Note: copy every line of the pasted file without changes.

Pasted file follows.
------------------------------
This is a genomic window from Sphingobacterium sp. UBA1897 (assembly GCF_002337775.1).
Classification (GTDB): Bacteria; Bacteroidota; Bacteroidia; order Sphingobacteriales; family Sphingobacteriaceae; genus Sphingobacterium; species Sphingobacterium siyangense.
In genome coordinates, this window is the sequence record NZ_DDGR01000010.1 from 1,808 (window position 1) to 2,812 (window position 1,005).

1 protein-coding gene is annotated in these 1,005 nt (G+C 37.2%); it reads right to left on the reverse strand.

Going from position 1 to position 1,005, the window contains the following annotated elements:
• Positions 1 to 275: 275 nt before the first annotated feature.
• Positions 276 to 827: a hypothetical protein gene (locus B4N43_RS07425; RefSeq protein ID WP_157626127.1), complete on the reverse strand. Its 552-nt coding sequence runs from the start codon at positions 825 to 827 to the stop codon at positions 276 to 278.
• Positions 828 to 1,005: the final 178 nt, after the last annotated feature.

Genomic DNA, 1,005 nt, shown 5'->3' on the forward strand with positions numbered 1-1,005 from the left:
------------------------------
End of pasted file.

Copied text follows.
This is a genomic window from Sphingobacterium sp. UBA1897 (assembly GCF_002337775.1).
Classification (GTDB): Bacteria; Bacteroidota; Bacteroidia; order Sphingobacteriales; family Sphingobacteriaceae; genus Sphingobacterium; species Sphingobacterium siyangense.
In genome coordinates, this window is the sequence record NZ_DDGR01000010.1 from 1,808 (window position 1) to 2,812 (window position 1,005).

1 protein-coding gene is annotated in these 1,005 nt (G+C 37.2%); it reads right to left on the reverse strand.

Going from position 1 to position 1,005, the window contains the following annotated elements:
• Positions 1 to 275: 275 nt before the first annotated feature.
• Positions 276 to 827: a hypothetical protein gene (locus B4N43_RS07425; RefSeq protein ID WP_157626127.1), complete on the reverse strand. Its 552-nt coding sequence runs from the start codon at positions 825 to 827 to the stop codon at positions 276 to 278.
• Positions 828 to 1,005: the final 178 nt, after the last annotated feature.

Genomic DNA, 1,005 nt, shown 5'->3' on the forward strand with positions numbered 1-1,005 from the left: